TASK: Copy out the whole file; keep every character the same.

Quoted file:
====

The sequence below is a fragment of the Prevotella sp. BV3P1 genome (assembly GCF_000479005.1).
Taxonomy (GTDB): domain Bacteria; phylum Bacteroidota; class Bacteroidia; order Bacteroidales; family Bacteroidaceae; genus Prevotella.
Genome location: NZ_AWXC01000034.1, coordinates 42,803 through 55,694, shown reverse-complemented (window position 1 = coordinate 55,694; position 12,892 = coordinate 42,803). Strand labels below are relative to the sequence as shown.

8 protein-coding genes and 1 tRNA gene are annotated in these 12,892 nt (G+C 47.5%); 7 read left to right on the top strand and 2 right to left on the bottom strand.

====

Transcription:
The sequence below is a fragment of the Prevotella sp. BV3P1 genome (assembly GCF_000479005.1).
Taxonomy (GTDB): domain Bacteria; phylum Bacteroidota; class Bacteroidia; order Bacteroidales; family Bacteroidaceae; genus Prevotella.
Genome location: NZ_AWXC01000034.1, coordinates 42,803 through 55,694, shown reverse-complemented (window position 1 = coordinate 55,694; position 12,892 = coordinate 42,803). Strand labels below are relative to the sequence as shown.

8 protein-coding genes and 1 tRNA gene are annotated in these 12,892 nt (G+C 47.5%); 7 read left to right on the top strand and 2 right to left on the bottom strand.